m (moved Marketing HOWTO write a press release to How to write a Fedora press release: Use plain English title)
Revision as of 12:15, 4 November 2009
You'll notice the HOWTO isn't in true HOWTO/walkthrough format. I'm hoping the next person to work through this can help fix that. ;-) Mel Chua 02:53, 14 September 2009 (UTC)
A press release is a “written or recorded communication directed at members of the news media for the purpose of announcing something claimed as having news value. Typically, they are mailed, faxed, or e-mailed to assignment editors at newspapers, magazines, radio stations, television stations, and/or television networks... the aim of which is to attract favorable media attention… A news release provides reporters with the basics they need to develop a news story.” In other words, it’s one way professional PR folks Spread The Word.
I’m going to illustrate this by example. Ian Weller created a first draft of the "we’re CC-BY-SA licensed!" press release. To see what’s happened to it since, compare the edits in the history of that page, and then read on; here’s how I explained my edits on the mailing list.
- The standard “this is a press release!” headers (”FOR IMMEDIATE RELEASE”, location/date before the body text)
- A headline (Fedora Project relicenses content to CC-BY-SA)
- A boilerplate snip of org info at the bottom, yanked from http://fedoraproject.org/
- A shiny quote from Ian (this just in from IRC)
- A contact info section
- ### at the bottom, which is PRspeak for “end of press release”
Other things you'd need:
- filling in of contact information at the bottom
- nice quotes (for this particular example, quotes would be things like "This relicensing effort will enable us to $list_of_awesomeness, we’d like to thank $these_people," said $name, $impressive-sounding-title. “$shiny_media_soundbite!")
Hopefully this helps explain things a bit. For an example of a beautifully finished press release, check out the Fedora 11 press release, which is professionally done, and you’ll see all these elements in there. It’s not magic – it’s just PR. ;-)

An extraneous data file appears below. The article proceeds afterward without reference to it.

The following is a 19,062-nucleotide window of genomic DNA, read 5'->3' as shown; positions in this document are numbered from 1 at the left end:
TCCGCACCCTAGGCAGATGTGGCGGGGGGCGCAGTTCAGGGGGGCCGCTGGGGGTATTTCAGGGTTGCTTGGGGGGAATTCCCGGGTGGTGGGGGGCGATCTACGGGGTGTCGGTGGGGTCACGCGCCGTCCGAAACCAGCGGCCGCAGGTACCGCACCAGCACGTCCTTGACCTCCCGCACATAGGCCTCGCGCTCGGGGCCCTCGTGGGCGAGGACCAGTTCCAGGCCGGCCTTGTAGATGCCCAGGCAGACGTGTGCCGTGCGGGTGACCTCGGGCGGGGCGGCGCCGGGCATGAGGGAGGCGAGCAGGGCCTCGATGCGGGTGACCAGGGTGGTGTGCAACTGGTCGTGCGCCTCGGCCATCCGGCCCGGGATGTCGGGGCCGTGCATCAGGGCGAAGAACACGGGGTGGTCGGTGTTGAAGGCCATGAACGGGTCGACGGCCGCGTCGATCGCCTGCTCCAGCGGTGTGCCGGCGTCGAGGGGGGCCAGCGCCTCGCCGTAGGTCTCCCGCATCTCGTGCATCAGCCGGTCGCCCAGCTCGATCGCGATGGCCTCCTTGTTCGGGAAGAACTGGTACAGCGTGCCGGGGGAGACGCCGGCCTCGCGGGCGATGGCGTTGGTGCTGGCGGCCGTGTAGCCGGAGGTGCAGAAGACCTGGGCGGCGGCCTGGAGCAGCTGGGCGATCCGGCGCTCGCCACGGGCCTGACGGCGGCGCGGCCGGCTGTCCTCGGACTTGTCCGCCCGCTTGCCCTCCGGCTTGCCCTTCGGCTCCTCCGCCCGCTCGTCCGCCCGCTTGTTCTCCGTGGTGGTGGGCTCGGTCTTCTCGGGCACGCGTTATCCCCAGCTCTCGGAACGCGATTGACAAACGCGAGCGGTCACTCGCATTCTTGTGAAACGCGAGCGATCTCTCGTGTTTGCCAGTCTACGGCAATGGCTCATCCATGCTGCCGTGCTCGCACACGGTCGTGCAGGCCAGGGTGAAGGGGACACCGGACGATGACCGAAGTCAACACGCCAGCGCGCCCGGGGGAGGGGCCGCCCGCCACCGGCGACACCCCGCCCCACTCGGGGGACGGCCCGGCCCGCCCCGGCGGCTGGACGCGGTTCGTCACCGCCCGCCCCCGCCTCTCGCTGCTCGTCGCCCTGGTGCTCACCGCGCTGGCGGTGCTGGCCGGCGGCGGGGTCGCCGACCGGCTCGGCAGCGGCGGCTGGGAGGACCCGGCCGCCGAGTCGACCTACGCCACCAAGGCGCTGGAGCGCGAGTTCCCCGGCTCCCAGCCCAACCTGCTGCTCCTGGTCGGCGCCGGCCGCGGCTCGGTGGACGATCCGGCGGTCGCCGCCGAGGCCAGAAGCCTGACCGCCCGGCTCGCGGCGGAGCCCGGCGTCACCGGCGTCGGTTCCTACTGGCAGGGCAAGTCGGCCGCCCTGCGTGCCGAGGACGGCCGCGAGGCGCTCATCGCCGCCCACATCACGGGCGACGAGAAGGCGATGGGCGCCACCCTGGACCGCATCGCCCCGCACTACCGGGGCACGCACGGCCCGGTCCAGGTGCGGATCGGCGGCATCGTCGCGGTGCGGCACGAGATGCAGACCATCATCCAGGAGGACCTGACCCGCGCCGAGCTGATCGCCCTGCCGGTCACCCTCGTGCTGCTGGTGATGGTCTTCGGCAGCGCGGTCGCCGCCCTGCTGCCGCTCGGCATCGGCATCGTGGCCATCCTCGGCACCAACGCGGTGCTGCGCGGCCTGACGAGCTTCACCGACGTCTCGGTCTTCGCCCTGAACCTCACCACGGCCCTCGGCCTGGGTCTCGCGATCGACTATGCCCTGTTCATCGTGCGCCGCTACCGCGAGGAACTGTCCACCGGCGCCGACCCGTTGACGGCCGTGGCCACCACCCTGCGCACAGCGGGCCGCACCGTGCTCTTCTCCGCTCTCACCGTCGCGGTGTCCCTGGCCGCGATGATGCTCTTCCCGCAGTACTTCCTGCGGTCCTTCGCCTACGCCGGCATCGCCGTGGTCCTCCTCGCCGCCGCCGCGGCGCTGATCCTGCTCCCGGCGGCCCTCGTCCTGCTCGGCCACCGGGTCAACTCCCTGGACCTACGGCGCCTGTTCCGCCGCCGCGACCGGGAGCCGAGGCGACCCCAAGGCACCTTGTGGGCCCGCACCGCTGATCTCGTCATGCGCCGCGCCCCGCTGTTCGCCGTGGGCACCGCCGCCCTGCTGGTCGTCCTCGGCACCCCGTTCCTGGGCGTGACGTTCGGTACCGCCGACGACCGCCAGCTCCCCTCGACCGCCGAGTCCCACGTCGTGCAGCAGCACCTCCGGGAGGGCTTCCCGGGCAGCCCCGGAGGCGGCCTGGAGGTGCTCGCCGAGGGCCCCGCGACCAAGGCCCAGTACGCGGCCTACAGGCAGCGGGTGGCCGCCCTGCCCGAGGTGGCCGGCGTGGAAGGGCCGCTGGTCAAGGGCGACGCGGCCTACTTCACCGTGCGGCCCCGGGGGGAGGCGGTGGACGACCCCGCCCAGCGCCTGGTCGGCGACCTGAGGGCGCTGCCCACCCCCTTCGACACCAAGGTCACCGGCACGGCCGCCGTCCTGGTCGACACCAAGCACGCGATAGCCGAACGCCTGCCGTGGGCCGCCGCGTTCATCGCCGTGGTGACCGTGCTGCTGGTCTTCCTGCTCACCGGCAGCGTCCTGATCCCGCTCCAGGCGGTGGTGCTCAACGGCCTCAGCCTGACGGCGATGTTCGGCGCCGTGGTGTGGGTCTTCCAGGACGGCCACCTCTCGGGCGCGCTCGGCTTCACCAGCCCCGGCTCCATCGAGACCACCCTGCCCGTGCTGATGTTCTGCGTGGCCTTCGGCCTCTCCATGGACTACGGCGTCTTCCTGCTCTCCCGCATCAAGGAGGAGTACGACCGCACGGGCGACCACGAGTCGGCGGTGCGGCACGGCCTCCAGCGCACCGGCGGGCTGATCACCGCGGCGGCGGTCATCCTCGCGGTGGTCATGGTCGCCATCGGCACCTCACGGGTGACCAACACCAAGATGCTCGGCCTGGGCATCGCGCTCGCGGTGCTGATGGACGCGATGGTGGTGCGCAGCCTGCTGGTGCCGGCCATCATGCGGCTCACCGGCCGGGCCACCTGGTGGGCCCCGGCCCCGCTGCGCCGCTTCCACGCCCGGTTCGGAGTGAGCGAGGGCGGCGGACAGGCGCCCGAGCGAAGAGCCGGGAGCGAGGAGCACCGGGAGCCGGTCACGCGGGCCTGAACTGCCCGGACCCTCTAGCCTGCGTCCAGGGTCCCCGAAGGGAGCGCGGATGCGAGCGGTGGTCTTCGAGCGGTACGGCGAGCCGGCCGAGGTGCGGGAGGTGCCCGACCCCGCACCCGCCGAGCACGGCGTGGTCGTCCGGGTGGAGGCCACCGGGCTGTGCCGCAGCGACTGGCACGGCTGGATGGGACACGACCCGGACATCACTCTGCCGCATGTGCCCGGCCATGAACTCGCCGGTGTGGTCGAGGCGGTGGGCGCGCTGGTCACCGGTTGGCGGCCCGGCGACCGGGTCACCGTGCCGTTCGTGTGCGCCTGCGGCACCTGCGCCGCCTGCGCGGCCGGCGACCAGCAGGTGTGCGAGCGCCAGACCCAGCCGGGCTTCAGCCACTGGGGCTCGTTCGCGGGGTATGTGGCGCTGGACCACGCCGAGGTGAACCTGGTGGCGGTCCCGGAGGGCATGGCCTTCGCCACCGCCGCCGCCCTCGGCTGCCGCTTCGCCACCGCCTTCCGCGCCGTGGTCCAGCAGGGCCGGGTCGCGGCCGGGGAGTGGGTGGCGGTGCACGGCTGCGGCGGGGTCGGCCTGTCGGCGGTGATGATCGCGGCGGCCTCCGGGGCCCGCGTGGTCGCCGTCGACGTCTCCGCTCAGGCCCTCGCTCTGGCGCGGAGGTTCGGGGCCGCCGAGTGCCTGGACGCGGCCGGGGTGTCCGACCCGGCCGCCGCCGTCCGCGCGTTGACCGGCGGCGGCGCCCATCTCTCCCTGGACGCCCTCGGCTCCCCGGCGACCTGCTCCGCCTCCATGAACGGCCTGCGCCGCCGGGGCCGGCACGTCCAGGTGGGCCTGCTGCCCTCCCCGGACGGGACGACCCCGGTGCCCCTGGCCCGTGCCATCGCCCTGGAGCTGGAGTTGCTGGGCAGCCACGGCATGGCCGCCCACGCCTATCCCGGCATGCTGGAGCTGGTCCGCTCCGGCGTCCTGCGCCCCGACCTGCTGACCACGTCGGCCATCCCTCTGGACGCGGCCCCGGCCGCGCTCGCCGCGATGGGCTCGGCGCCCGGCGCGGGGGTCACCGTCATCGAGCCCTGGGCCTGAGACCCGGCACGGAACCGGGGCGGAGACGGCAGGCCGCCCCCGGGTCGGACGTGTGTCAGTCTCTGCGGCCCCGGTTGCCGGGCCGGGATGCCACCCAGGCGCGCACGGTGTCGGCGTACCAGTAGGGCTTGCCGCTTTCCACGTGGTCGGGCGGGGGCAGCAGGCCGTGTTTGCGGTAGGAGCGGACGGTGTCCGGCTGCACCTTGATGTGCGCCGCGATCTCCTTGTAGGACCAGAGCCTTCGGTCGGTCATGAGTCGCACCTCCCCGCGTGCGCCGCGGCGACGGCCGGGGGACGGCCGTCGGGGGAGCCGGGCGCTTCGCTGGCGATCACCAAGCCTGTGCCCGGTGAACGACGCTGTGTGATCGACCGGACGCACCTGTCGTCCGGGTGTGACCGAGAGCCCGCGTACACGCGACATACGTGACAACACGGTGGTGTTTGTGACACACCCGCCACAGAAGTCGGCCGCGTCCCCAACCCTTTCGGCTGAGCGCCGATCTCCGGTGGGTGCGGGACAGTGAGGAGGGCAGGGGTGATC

<shameless plug>Do you want press release help for your project? Send the Marketing team a ticket! (FAS login required) Do you want to help with press releases? (We can teach you!) Join the Marketing team! </shameless plug>
Should you want to go it alone: In addition to the items above, you should make sure that
- The release has contact information of folks who are available. If there is more than one person, all the better.
- Press contacts (those on the release): Be available, by phone, cell, e-mail, smoke signals, whatever. If you are contacted and have a message left for you (by phone or e-mail), follow up as quickly as possible.
- Write clearly and use proper spelling and grammar. Have another person (or more) read it over to make sure there are no typos or grammatical errors.
- Feel free to follow up with the person to whom you sent the release with either a phone call (if you have their number) or an e-mail, just to confirm they received it.
- With the state of the news industry being what it is today, some well-written press releases are sometimes used verbatim or close-to-verbatim. Rather than this being "doing the press' job for them," what's happening here is you are successfully doing YOUR "job" in promoting Fedora.
- Having said this, if you do have a release run in an outlet (newspaper, magazine, etc.) and it is close to verbatim (if not completely), then chances are you have earned a spot of trust with the reporter/editor and he/she appreciates your efforts.
- Broadcast Public Service Announcements (PSAs): 30- and 60-second spots should be timed by reading the texts aloud, clearly but not necessarily slower than normal, for timing purposes. Generally, 29 and 59 seconds are good times to shoot for.